Also the coin thickness may be determined by optical arrangements similar to the one described above for measuring the coin diameter. Alternatively, as disclosed in EP-B-300,782, an ultrasound detector may be used for determining the thickness of a coin. Furthermore, EP-A-343,871 discloses a capacitive coin validation method, involving a pair of electrode assemblies on either sides of a coin path. Most specifically, in EP-A-343,871 the pair of electrode assemblies comprises sensor electrodes and guard ring electrodes that are disposed on either sides of the coin path. The sensor electrodes are driven with an oscillating signal from dual resonant circuits, so that when a coin passes the electrodes during the validation thereof, the inter-electrode capacitance is altered. Thus, in effect, the sensor electrodes act as first and second capacitor plates that form a capacitor, the capacitance of which is changed by the presence of the coin. Thereby, also the resonating signals from the resonant circuits are changed. In EP-A-343,871, the coin must be electrically isolated from the electrode assemblies, thereby requiring electrical isolation in the coin path.
Thus, the device in EP-A-343,871 requires an electrically isolated coin path and, moreover, first and second capacitor plates (the electrode assemblies) placed on either side of the coin path.
It is an object of the present invention to provide an improved coin discriminating device and method for capacitive determination of coin thickness. In particular, the invention seeks to allow such coin discrimination through capacitive determination of coin thickness with less components and improved reliability compared to the prior art.
The objects of the invention are achieved by a coin discriminating device, a coin discriminating method and a coin handling machine according to the attached independent patent claims.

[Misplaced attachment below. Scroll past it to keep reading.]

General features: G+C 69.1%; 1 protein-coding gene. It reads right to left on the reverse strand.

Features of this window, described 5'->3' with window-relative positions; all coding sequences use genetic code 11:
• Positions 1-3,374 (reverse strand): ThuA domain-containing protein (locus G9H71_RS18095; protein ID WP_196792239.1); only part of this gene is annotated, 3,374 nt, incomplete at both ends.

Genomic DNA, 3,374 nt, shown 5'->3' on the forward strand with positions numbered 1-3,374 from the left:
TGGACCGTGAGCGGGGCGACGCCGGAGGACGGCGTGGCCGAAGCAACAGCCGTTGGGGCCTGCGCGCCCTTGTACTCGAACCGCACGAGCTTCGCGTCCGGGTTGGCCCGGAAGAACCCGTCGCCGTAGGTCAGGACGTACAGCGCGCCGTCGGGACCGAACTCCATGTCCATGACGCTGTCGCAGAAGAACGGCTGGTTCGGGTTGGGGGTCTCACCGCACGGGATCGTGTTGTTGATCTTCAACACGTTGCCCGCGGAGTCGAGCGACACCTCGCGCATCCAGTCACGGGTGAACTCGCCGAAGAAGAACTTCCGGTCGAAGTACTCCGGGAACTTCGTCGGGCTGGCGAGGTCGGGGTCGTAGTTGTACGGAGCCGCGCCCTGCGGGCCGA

Other objects, features and advantages of the present invention will appear from the following detailed disclosure of a preferred embodiment, from the enclosed drawings as well as from the subclaims.
A preferred embodiment of the present invention will now be described in more detail, reference being made to the accompanying drawings, in which:
Briefly, the coin transport mechanism operates as follows. Coins to be discriminated are deposited onto the center region of an essentially flat rotating disc 11. The stationary ring is arranged immediately above the rotating disc 11 with only a minimum gap between the two, without actually reaching contact therewith. A rotating ring 2 is mounted to the outside of the stationary ring. On the underside of the rotating ring 2 there is provided a resilient rim 10. The rotating ring 2 is biased towards the rotating disc 11, so that the resilient rim 10 will frictionally engage the upper surface of the rotating disc 11, thereby forcing the periphery of the rotating disc 11 to rotate at the same speed as the rotating ring 2, when the latter is driven by means of e.g. an electric motor and a drive belt.
As the rotating disc 11 is rotated in direction A, the coins deposited onto the disc are accelerated by the centrifugal force in a radial direction towards the stationary ring. Then, the coins are driven through an opening in the stationary ring and are forced into contact with the inside of the resilient rim 10 on the rotating ring 2. A thin stationary edge or knife is provided on the underside of the stationary ring with a minimum gap to the upper surface of the rotating disc 11. The purpose of the stationary edge or knife is to peel off a single layer of coins, which are engaged between the resilient rim 10 and the rotating disc 11, as illustrated by the coin 1 in